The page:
low dose cat scan
lung cancer   
overnight pulse oximetry
pleural effusions
provocholine testing
pulmonary embolism
pulmonary fibrosis (ILD)


A patient information pamphlet released by the American Thoracic Society, explaining what a patient needs to know before the procedure.  

A detailed overview of thoracentesis and what to expect, by the National Heart, Lung and Blood Institute.  

Thoracentesis is safe and relatively painless. You may have mild discomfort or minor bleeding during the procedure, or develop a bruise around the needle insertion point following the procedure.  

However, please call your pulmonologist if following the procedure you have:

  • bleeding from the needle site
  • new, sudden difficulty breathing

Normally, the pleural space in the chest is filled with about 4 teaspoons of fluid. However, conditions such as lung cancer, heart failure, tumors, infection or pneumonia may cause excess fluid to build up in the pleural space, making it difficult to breath.  This condition of excess fluid is called a pleural effusion.

If your pulmonologist suspects you have a pleural effusion, you will be scheduled for a chest x-ray, CT scan or ultrasound, which will reveal the effusion if it is present.


As shown in the image at left, your pulmonologist will ask you to sit on the edge of a chair or exam table, lean forward and rest your arms on a table in front of you.  Your pulmonologist may use an ultrasound to find the right place to insert the needle or tube that withdraws the pleural fluid.  Then medicine to numb the area above your pleural effusion will be injected, before your doctor draws out the excess fluid around your lungs.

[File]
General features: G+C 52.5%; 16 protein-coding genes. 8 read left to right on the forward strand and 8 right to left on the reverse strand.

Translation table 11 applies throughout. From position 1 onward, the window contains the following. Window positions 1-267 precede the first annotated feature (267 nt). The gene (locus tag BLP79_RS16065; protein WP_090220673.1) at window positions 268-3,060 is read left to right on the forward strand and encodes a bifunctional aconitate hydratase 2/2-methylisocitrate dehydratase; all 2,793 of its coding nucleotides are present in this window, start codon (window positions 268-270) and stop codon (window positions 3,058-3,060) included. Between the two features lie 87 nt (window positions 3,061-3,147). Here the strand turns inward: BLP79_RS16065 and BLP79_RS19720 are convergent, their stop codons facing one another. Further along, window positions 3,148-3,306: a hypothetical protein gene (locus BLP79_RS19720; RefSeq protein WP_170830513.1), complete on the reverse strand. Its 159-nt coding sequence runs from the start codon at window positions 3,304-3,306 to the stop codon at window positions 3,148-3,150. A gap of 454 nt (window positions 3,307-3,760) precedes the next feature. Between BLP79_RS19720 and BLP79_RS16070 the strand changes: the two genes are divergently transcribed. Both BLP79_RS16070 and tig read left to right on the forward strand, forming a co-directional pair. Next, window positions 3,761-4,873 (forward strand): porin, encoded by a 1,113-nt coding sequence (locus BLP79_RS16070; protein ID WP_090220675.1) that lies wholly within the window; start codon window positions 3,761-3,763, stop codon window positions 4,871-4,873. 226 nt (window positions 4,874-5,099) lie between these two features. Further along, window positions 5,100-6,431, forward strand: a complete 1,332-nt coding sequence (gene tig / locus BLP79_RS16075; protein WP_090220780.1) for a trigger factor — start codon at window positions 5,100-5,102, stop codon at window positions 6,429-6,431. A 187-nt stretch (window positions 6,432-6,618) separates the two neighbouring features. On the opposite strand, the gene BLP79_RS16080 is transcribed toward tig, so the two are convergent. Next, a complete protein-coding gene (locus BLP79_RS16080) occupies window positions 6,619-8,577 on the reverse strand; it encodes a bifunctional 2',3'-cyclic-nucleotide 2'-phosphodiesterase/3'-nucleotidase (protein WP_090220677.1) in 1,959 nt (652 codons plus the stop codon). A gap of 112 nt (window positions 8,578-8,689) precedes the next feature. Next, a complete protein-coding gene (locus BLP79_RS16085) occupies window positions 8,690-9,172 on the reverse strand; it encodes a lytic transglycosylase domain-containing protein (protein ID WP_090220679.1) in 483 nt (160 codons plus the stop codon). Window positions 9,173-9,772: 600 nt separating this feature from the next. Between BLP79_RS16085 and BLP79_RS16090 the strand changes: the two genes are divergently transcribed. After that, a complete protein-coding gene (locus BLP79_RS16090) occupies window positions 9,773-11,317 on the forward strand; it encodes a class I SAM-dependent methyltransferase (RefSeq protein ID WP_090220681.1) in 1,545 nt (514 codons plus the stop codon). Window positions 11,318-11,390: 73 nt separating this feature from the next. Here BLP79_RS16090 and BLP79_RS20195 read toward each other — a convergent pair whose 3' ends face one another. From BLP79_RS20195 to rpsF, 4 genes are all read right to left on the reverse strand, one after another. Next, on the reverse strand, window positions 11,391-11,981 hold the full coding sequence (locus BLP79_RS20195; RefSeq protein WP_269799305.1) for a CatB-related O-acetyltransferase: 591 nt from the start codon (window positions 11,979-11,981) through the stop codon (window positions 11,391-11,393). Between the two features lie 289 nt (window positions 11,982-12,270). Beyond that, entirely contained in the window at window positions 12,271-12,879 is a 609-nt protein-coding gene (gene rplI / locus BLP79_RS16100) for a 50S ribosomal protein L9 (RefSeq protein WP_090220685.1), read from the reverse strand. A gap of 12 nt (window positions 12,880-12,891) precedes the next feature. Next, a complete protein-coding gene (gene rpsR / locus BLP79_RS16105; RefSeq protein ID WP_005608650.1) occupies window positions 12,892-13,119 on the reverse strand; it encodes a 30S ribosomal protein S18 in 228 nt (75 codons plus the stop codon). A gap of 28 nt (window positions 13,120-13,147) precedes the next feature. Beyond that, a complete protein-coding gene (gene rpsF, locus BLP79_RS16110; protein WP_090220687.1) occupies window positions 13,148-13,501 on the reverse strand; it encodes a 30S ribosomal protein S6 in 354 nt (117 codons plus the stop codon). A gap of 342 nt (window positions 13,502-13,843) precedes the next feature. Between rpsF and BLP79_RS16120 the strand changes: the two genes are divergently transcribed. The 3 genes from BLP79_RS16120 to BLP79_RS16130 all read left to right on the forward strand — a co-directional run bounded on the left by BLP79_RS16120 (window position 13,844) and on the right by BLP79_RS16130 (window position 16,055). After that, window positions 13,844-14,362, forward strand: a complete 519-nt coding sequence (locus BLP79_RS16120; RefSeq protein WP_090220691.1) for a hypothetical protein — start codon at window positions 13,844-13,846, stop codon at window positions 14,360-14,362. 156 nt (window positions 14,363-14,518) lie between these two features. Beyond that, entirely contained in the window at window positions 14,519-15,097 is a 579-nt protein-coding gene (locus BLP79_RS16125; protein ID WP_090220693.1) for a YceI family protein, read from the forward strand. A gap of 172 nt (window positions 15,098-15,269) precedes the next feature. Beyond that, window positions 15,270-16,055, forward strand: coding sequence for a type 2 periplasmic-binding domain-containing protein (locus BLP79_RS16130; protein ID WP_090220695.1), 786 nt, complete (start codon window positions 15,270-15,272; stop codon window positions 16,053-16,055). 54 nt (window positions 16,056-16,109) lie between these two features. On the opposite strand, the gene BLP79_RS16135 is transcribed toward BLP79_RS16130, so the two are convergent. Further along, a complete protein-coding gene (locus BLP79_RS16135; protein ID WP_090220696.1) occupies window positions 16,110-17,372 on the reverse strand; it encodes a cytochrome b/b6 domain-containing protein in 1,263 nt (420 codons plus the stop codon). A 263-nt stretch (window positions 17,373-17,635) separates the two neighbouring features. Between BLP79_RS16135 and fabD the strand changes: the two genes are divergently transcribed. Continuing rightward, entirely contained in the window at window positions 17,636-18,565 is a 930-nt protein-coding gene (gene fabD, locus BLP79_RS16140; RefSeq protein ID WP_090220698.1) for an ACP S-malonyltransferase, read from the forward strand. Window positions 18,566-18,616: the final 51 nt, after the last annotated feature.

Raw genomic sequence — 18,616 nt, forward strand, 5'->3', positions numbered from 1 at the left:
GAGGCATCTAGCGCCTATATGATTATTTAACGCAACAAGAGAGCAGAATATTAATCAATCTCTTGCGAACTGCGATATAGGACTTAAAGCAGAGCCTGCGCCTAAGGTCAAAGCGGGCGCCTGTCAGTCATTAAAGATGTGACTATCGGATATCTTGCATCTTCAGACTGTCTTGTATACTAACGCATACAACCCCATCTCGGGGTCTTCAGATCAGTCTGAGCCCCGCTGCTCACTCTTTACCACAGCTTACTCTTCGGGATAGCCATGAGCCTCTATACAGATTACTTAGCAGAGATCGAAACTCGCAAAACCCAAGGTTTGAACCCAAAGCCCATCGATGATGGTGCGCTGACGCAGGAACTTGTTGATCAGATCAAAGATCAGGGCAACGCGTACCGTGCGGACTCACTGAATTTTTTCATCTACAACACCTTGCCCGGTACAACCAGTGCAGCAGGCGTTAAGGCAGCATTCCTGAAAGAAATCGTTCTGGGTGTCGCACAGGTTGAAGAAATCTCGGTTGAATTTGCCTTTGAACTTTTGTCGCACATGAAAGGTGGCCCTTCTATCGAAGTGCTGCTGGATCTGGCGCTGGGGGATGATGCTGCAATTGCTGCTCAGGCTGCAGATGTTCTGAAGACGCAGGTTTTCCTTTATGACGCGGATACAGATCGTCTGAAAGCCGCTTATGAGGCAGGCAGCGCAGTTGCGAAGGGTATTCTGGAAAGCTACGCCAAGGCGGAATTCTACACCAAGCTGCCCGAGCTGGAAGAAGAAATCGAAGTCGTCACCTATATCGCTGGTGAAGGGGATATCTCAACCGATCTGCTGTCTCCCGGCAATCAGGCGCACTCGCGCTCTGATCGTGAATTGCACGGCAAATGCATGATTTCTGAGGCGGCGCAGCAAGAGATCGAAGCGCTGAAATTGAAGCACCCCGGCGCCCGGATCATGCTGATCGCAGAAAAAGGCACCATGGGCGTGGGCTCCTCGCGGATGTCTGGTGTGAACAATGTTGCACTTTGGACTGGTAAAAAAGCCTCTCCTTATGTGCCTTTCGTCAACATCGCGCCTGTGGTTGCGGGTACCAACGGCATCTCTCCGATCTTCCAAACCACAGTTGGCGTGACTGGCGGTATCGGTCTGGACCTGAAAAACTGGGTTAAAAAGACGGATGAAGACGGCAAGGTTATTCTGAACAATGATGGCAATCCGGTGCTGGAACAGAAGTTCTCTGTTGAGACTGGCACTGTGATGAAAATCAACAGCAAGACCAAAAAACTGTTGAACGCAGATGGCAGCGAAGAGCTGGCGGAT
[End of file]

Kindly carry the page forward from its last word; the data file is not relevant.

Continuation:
The procedure will take approximately one hour, including set up and post-procedure.  You may also be sent for x-rays after the procedure, which could take up to one more hour.

In some instances, we may wish you to remain in the Department for observation, or in rare cases, be admitted to the hospital.

  • pain when taking a deep breath
  • a cough that produces blood                                                *These side effects are rare

W H A T   H A P P E N S   D U R I N G   T H O R A C E N T E S I S  ?

Thoracentesis is a procedure used to remove excess fluid from the space between your lungs and chest, called the pleural space. This procedure is used when a patient has a pleural effusion.

Courtesy of the National Heart, Lung and Blood Institute

chronic cough
deep vein thrombosis
interstitial lung disease
endobronchial ultrasound (EBUS)   

pulmonary function testing 
pulmonary hypertension
shortness of breath
sleep apnea
sleep studies
smoking cessation


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W H A T   A R E   T H E   R I S K S   T O   T H O R A C E N T E S I S  ?

W H A T   I S    P L E U R A L   E F F U S I O N  ?

​Courtesy of Health Grades, Inc

​​We wish you good luck with your test!  
If you have any other questions, feel free to call our office at 203.759.3666

Thoracentesis is then used either to find the cause of the pleural effusion, by withdrawing a small sample of the effusion for lab testing, or to remove excess fluid, in order to make breathing more comfortable for the patient.

M O R E   I N F O R M A T I O N   O N   T H O R A C E N T E S I S  ?

Right: Diagram of pleural effusion caused by infection


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H O W   C A N   I   P R E P A R E   F  O  R   M Y    P R O C E D U R E  ?

Beforegoing to your procedure, please contact your insurance companyto make sure the procedure does not need to bepre-certified.

You must also notify your physician if you are on a  blood thinner, such as aspirin or coumadin.  These need to be discontinued by the physician prior to your procedure.

*GETTING HOME  - Since you are having a procedure, please plan to have someone drive you home afterwards.